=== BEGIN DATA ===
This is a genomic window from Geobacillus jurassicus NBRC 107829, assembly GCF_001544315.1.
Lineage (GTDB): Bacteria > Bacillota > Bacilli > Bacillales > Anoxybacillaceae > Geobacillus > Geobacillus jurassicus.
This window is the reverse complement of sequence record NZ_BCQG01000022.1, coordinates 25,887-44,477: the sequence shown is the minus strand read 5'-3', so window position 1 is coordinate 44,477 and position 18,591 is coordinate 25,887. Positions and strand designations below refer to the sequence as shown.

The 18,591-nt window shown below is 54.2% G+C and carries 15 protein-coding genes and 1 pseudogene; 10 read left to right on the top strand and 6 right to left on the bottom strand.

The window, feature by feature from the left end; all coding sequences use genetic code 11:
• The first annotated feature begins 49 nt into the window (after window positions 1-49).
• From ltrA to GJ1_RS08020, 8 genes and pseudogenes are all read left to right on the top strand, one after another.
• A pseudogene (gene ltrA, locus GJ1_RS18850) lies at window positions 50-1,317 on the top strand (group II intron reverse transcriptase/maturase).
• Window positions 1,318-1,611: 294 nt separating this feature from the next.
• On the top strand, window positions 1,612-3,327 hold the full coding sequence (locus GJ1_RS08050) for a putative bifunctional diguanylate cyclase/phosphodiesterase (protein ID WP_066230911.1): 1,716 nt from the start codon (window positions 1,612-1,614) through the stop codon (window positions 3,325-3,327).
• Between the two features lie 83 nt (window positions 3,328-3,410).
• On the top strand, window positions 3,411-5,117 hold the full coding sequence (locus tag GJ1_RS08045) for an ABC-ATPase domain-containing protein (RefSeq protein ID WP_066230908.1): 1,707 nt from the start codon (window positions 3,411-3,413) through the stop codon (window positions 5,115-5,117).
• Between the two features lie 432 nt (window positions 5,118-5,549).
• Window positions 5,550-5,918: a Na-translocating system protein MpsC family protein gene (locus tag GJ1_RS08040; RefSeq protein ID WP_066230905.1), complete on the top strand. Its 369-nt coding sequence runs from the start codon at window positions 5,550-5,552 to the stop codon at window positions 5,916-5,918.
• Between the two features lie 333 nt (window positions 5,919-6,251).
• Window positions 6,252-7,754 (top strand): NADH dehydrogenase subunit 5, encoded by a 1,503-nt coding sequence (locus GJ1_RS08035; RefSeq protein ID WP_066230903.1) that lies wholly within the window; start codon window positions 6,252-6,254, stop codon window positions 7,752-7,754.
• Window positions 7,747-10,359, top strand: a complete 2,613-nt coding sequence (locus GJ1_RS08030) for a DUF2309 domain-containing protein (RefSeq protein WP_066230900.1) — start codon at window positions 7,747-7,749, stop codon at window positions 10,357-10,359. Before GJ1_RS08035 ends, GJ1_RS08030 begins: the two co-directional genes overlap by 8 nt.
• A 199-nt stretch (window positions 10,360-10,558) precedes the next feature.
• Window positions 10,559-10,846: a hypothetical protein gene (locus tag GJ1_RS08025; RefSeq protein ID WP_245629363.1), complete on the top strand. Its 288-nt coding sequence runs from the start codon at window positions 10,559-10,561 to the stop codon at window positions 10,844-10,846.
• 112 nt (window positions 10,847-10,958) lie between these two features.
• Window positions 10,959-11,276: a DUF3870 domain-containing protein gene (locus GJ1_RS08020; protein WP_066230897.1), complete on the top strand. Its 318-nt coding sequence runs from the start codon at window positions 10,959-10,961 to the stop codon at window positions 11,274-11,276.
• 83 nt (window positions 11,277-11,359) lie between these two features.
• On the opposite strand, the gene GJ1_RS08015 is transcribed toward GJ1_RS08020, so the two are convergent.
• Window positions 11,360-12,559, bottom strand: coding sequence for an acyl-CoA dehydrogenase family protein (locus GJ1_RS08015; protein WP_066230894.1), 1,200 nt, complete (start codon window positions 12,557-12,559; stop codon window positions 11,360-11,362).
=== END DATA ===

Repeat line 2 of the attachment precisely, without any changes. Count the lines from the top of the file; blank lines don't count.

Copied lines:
Lineage (GTDB): Bacteria > Bacillota > Bacilli > Bacillales > Anoxybacillaceae > Geobacillus > Geobacillus jurassicus.